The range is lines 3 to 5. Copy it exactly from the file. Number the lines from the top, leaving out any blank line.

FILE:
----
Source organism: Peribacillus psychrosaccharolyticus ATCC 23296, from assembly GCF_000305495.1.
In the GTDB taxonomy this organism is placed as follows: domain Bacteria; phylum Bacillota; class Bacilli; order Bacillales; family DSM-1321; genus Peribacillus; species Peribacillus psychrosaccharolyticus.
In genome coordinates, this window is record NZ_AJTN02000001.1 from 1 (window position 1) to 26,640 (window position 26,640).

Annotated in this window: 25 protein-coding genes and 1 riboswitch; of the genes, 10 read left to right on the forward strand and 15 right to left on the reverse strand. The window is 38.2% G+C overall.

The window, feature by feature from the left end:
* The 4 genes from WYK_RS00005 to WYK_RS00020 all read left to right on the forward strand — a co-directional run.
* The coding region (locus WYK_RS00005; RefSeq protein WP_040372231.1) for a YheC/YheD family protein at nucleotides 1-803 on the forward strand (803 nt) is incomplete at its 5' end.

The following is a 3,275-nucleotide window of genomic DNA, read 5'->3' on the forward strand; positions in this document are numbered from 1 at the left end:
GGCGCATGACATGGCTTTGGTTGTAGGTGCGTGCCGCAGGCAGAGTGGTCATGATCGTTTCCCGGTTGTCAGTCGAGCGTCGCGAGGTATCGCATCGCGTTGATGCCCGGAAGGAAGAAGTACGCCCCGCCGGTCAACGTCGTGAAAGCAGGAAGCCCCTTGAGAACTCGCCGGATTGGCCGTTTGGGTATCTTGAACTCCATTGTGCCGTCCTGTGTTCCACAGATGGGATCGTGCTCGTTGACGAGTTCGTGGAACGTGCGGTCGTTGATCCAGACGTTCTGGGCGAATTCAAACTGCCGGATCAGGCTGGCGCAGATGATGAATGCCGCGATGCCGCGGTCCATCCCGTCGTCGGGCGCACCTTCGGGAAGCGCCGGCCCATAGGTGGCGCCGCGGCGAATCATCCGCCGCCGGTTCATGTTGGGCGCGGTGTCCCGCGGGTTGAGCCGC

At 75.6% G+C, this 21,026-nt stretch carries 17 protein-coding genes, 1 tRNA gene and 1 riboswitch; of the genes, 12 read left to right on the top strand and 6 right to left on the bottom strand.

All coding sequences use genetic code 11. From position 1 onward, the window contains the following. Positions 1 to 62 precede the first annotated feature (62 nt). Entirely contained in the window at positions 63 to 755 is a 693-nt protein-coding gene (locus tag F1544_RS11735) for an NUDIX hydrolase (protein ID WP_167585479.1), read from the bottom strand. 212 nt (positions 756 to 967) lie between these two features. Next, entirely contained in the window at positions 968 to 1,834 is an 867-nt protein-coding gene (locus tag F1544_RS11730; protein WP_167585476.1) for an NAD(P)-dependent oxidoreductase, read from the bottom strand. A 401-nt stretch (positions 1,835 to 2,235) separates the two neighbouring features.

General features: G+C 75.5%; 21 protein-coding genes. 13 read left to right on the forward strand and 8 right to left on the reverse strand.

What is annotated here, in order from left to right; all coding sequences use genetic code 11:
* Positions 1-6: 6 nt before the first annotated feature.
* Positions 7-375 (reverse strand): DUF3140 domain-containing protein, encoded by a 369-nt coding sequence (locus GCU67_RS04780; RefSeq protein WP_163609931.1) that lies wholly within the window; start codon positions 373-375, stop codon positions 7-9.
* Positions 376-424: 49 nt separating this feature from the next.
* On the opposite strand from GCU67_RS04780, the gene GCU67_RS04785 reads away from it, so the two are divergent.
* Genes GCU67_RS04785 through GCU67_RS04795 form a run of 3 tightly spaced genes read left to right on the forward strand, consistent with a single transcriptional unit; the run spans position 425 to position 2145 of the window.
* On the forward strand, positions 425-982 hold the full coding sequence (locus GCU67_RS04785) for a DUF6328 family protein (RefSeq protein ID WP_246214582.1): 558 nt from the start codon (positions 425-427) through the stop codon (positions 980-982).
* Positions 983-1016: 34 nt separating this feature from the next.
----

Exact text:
In genome coordinates, this window is record NZ_AJTN02000001.1 from 1 (window position 1) to 26,640 (window position 26,640).

Annotated in this window: 25 protein-coding genes and 1 riboswitch; of the genes, 10 read left to right on the forward strand and 15 right to left on the reverse strand. The window is 38.2% G+C overall.

The window, feature by feature from the left end: